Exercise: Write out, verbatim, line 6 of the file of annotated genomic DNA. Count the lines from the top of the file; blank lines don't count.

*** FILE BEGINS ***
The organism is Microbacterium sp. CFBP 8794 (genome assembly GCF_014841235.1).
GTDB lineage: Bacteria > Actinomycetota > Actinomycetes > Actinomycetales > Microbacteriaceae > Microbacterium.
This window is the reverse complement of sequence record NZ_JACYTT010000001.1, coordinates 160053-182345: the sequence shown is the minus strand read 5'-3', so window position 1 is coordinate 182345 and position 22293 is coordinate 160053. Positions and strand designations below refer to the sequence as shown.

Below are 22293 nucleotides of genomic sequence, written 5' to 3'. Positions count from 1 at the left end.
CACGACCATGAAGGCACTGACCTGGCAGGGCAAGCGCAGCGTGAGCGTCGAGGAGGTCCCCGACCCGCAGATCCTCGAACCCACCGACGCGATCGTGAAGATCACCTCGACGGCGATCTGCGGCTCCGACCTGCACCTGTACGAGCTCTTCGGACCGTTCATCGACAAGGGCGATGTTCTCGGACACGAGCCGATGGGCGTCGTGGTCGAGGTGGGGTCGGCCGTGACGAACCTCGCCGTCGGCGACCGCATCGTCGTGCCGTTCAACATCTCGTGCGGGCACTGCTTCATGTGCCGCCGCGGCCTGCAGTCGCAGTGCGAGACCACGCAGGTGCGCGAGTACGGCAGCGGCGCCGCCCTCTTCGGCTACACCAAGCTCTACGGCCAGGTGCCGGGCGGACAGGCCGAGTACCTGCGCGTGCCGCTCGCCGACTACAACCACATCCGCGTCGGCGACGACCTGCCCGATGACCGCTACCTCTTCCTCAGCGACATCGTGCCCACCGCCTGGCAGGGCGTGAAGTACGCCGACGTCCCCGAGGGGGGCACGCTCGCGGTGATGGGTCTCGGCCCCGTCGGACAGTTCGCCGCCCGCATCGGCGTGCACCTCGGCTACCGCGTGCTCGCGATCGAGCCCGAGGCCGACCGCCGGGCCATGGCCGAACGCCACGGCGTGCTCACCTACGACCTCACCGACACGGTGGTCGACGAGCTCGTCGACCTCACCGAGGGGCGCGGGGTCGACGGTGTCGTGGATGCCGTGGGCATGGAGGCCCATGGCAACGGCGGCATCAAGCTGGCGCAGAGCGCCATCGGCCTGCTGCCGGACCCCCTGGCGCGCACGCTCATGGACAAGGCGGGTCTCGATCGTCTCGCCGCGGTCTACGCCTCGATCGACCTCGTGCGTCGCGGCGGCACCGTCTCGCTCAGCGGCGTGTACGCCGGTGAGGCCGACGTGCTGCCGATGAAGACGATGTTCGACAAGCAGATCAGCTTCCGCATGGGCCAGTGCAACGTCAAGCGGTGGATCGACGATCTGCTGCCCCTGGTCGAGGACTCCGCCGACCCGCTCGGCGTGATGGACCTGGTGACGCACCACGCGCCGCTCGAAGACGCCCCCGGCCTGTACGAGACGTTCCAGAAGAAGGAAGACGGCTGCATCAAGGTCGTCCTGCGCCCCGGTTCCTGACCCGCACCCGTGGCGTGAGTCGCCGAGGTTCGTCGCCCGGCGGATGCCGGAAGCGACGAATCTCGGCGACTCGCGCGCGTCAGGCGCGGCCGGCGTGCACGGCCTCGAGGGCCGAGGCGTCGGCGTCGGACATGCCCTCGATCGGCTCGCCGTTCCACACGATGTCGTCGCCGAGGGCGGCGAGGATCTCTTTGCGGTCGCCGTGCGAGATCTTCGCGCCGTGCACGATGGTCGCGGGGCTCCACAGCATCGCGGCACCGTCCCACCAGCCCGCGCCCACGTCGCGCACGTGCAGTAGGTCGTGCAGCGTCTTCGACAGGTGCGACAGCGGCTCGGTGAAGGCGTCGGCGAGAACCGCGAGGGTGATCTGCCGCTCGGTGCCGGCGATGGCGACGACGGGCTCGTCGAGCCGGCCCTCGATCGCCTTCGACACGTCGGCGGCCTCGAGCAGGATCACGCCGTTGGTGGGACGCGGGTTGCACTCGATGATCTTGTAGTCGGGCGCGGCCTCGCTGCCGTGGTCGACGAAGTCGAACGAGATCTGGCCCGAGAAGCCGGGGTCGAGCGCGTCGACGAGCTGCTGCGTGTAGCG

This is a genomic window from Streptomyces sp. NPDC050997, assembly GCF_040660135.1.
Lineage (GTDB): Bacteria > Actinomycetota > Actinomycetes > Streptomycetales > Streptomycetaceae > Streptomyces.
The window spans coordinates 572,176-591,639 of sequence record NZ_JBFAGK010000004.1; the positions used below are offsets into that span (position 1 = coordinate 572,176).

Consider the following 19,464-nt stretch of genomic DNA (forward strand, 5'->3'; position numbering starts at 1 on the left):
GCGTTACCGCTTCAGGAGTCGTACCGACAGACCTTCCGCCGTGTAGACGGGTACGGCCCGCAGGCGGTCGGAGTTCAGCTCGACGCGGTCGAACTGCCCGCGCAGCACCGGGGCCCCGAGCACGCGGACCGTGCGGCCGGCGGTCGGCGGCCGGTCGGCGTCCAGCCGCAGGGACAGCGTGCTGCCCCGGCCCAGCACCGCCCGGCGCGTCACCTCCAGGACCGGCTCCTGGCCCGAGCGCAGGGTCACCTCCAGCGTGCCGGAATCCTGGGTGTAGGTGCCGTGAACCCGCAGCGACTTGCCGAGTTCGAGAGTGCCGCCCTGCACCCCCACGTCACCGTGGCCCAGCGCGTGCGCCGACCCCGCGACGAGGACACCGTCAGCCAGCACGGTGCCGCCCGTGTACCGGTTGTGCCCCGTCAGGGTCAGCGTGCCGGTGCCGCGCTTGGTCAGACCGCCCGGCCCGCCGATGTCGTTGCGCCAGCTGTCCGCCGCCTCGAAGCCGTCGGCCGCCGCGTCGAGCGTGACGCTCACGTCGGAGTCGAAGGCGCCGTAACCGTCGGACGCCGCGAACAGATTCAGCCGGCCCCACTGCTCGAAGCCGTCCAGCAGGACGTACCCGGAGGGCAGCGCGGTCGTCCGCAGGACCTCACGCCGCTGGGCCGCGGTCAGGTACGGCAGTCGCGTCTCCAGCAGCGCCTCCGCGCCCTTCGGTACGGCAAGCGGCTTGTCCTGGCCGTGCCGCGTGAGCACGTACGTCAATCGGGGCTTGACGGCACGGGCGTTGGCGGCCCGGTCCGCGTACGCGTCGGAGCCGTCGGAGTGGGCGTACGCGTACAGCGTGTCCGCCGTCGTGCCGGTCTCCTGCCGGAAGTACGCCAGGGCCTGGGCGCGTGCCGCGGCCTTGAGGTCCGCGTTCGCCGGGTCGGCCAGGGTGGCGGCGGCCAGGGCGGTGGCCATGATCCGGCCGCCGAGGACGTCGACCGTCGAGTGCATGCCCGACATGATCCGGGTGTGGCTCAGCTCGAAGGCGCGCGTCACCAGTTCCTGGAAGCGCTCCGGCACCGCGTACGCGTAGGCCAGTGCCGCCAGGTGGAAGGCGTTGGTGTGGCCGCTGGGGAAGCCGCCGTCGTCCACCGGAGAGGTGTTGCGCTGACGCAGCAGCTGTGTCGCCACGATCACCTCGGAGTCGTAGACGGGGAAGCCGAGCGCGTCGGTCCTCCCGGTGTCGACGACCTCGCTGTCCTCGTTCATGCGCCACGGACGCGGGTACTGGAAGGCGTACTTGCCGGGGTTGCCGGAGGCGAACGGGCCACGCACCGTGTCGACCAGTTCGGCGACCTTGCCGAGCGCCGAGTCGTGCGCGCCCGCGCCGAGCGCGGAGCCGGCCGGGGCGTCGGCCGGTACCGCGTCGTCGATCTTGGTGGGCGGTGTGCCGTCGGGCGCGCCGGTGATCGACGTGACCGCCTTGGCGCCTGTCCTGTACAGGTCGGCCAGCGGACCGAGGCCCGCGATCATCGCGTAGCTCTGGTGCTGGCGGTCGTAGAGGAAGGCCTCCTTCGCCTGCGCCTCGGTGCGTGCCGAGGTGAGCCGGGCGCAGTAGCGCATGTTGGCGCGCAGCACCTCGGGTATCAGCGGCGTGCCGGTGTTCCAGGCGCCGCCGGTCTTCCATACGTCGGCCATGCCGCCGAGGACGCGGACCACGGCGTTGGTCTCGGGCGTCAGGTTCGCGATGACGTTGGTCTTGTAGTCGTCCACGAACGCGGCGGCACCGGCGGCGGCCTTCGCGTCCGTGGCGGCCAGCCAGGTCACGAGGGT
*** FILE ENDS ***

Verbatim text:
This is a genomic window from Streptomyces sp. NPDC050997, assembly GCF_040660135.1.